The blues is certainly making a comeback on the contemporary music scene. Its arrival has been confirmed by that bastion of the music industry, Billboard magazine which just this month started publishing a blues album chart for the first time. At the top of that first blues chart is Eric Clapton's multi-platinum From the Cradle, and that points up an interesting dilemma. What's blues, and what isn't?
Back in the 1960s, when people like Eric Clapton with John Mayall's Bluesbreakers and even the early Rolling Stones made blues-based music popular for a younger generation, the artists doing that were young Englishmen taking a venerable American sound, transmogrifying it, and selling it back to American audiences. Granted they did try to help bring some of the blues pioneers to prominence by inviting them onto tours and albums, but long-time blues fans, i.e. the purists, would say that what Clapton and the Stones played was not really the blues, but a form of blues-rock. Now Clapton and Mayall have matured enough to be called veteran performers themselves, but the current blues revival was touched off by the popularity of some other performers the purists would call blues-rock, Stevie Ray Vaughan and the Fabulous Thunderbirds.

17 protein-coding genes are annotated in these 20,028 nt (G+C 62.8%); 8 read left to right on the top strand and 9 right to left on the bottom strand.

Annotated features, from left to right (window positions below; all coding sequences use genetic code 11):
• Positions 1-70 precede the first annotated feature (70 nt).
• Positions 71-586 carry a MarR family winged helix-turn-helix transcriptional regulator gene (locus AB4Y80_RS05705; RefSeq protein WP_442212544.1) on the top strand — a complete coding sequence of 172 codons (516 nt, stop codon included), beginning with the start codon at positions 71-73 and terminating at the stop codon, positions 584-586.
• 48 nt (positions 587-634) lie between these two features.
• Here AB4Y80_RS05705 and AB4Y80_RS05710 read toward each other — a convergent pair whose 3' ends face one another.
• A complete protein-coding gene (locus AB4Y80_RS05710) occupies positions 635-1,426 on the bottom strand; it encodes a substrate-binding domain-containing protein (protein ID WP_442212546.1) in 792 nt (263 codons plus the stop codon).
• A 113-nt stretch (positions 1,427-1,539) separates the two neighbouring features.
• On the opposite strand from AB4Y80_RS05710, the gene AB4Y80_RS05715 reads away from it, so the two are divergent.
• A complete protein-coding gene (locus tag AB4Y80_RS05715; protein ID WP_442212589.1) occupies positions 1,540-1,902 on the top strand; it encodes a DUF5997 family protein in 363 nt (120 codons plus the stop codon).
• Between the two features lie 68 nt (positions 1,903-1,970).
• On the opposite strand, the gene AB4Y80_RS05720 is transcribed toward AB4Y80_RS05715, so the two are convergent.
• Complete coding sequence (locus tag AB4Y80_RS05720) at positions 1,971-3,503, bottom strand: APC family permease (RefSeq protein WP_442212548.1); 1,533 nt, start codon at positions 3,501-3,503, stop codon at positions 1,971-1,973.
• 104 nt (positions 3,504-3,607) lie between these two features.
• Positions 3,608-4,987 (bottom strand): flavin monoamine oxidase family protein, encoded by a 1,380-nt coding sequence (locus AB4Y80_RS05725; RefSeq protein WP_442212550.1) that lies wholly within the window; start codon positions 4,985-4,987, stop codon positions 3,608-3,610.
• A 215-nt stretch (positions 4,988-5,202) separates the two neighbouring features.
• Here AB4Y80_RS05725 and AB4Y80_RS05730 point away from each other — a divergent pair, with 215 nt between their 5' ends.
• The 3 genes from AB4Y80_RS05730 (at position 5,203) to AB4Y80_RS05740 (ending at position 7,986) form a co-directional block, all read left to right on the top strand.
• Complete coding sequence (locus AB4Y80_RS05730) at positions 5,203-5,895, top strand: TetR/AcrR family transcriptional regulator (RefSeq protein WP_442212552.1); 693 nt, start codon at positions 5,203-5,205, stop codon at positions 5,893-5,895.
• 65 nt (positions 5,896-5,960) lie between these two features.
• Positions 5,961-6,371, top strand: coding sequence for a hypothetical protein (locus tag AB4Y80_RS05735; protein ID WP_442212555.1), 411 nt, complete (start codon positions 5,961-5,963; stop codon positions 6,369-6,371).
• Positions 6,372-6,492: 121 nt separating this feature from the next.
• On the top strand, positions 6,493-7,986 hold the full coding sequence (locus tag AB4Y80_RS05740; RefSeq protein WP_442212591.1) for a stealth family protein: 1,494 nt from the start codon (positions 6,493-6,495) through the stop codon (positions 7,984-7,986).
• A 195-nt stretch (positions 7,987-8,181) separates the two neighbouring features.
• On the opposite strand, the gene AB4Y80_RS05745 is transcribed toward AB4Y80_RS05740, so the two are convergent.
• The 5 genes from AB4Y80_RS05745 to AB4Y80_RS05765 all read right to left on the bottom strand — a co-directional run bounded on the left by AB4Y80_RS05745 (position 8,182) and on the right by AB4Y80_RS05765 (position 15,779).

Fortunately, this time around, a lot of straight blues artists, including long-time veterans whose credentials even the most curmudgeonly blues purist would never question, are winning wide popularity. From relatively younger performers like Robert Cray to septuagenarian legends like John Lee Hooker, the blues is on a roll.
And that brings us to this week's album, which as something of a blues purist myself, I would have to characterize as blues-rock. It's the latest by guitarist Robben Ford and his group The Blue Line, a CD entitled Handful of Blues.
Robben Ford came to prominence as one of those smooth, jazzy West Coast studio session players whom many compared to Larry Carlton. Both played with a group called the LA Express, which backed Joni Mitchell in mid 1970s. He also played on George Harrison's Dark Horse album, plus records by people ranging from Barbra Streisand to Kenny Loggins to Little Feat.
Eventually, Ford would go on to be a founding member together with Russell Ferrante of the fusion band Yellowjackets. By the mid 1980s, Ford would become part of Miles Davis' touring band.